Beaten Russian Reporter Convicted of Slander

STARBEYEVO, Russia -- A muckraking Russian reporter left handicapped by a 2008 beating was convicted Wednesday of defaming an official he criticized when writing about highway corruption and the destruction of the Khimki forest near Moscow.

Mikhail Beketov's supporters said the verdict was just another sign of the degradation of media freedom in Russia. Another journalist covering the same story was beaten so badly over the weekend that doctors placed him into an artificial coma to protect his brain.

Beketov, a reporter for the Khimkinskaya Pravda newspaper, irked authorities with his articles about corruption involving the Khimki forest, part of which officials have torn down to make way for a highway to St. Petersburg that may or may not be built.

Beketov now uses a wheelchair and is unable to speak after a vicious beating by two unidentified assailants near his home left him unconscious in the snow and forced doctors to amputate his leg. His supporters claim the attack was retaliation for articles criticizing local authorities.

One of the officials Beketov criticized was Vladimir Strelchenko, the mayor of Khimki, a town just outside Moscow that is home to the forest. Beketov gave a 2007 television interview in which he accused Strelchenko of being involved in blowing up his car.

Strelchenko sued for slander, and the court in Khimki issued a 5,000-ruble ($160) fine Wednesday but said Beketov didn't have to pay because of a technicality.

Beketov's assistant said he would appeal.

"There's nothing human left in this man," Lyudmila Fedotova, head of the Beketov Foundation support group, said of Strelchenko.

The mayor, in court on Tuesday, declared he felt sorry for Beketov but also compelled to forge ahead with charges.

Aided by an artificial leg, Beketov is slowly learning to walk again. After the verdict, he took a few steps for a reporter visiting his home a mile outside Khimki.

The scandal over the highway was also a chief topic in the writings of Oleg Kashin, a reporter for the respected Kommersant newspaper who was brutally attacked Saturday in Moscow.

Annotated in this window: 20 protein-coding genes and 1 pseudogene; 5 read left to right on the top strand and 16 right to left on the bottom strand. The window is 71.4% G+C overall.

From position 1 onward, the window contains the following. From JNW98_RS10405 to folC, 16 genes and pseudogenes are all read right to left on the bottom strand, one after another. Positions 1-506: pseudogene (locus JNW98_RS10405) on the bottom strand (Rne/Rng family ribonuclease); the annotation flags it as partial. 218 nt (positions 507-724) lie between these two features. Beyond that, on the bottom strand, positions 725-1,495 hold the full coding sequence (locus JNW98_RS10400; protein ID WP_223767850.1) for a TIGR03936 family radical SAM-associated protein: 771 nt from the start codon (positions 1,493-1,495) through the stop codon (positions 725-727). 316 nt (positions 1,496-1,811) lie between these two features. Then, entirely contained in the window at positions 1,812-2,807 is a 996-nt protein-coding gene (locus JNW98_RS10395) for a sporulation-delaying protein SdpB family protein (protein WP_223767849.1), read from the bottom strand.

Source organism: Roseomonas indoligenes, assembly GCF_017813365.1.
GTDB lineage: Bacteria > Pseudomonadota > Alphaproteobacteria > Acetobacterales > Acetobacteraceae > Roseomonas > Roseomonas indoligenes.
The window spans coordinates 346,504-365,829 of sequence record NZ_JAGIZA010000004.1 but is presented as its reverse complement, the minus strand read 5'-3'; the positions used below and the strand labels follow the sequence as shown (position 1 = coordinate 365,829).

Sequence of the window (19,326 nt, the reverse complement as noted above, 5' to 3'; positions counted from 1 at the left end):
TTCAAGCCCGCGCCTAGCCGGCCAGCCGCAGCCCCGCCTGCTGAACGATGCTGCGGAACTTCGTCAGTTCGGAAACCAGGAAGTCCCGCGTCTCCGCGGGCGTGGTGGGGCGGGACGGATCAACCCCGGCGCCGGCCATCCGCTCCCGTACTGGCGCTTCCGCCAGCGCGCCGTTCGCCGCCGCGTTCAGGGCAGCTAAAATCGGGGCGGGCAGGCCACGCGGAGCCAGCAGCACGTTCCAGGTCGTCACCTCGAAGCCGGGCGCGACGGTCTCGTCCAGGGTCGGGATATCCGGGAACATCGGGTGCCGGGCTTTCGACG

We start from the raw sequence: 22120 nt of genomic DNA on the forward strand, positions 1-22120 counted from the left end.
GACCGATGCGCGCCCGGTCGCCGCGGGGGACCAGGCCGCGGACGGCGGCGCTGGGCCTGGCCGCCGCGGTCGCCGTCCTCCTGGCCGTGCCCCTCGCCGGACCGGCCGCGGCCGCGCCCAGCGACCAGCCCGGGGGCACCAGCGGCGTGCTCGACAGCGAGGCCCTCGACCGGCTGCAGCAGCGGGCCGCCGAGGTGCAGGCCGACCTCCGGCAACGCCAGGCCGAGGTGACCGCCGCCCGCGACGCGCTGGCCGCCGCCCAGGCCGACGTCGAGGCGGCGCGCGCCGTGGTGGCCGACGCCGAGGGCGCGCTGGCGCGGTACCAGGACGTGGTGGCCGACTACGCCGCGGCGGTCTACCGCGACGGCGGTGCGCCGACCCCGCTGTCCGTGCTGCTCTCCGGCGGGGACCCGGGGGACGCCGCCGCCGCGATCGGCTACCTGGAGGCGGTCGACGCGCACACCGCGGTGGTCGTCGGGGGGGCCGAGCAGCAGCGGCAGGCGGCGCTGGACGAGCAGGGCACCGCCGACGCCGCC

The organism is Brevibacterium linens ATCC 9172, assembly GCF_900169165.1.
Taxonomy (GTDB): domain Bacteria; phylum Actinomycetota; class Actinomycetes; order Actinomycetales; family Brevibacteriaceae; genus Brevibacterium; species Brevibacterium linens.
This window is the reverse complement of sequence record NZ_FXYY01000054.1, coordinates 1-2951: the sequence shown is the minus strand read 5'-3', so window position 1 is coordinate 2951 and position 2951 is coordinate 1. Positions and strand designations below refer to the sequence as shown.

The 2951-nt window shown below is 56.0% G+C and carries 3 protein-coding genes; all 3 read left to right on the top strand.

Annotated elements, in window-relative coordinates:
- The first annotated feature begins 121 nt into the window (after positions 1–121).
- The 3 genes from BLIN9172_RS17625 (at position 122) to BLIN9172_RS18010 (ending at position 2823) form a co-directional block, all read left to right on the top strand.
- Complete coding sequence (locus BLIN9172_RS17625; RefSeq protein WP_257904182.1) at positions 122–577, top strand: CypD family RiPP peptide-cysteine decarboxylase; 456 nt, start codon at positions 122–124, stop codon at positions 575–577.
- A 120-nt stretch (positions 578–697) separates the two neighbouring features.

Doctors on Wednesday voiced cautious optimism that Kashin, who was bludgeoned on the head, arms and legs, was improving, Russian media reported.

Russia has seen a wave of assaults on journalists and activists, and in most cases the perpetrators are never found.

President Dmitry Medvedev, who has promised to crack down on corruption and strengthen the rule of law, has ordered that Kashin's attackers be found and punished. A brutal video of the attack on Kashin reportedly emerged, and Medvedev said earlier this week it was clear that Kashin was attacked for his work.

Meanwhile, police claimed Wednesday that an attack on another journalist that occurred Monday was staged, but Russian news agencies quoted reporter Anatoly Adamchuk as insisting it was not.

Police in the Moscow suburb of Zhukovsky are investigating the attack on Adamchuk by two men outside his weekly newspaper office in suburban Moscow early Monday. Adamchuk was hospitalized with a concussion after it, a colleague wrote on the website of the paper, Zhukovskiye Vesti.

"It was Adamchuk who asked his 19-year-old student to help stage the attack," Moscow region police said in a statement, adding that Adamchuk allegedly paid the student 1,000 rubles ($32) to hit him.

Last week, Adamchuk wrote about schoolchildren who were detained by police after tying ribbons around trees in the forest near Zhukovsky, where another disputed highway is planned.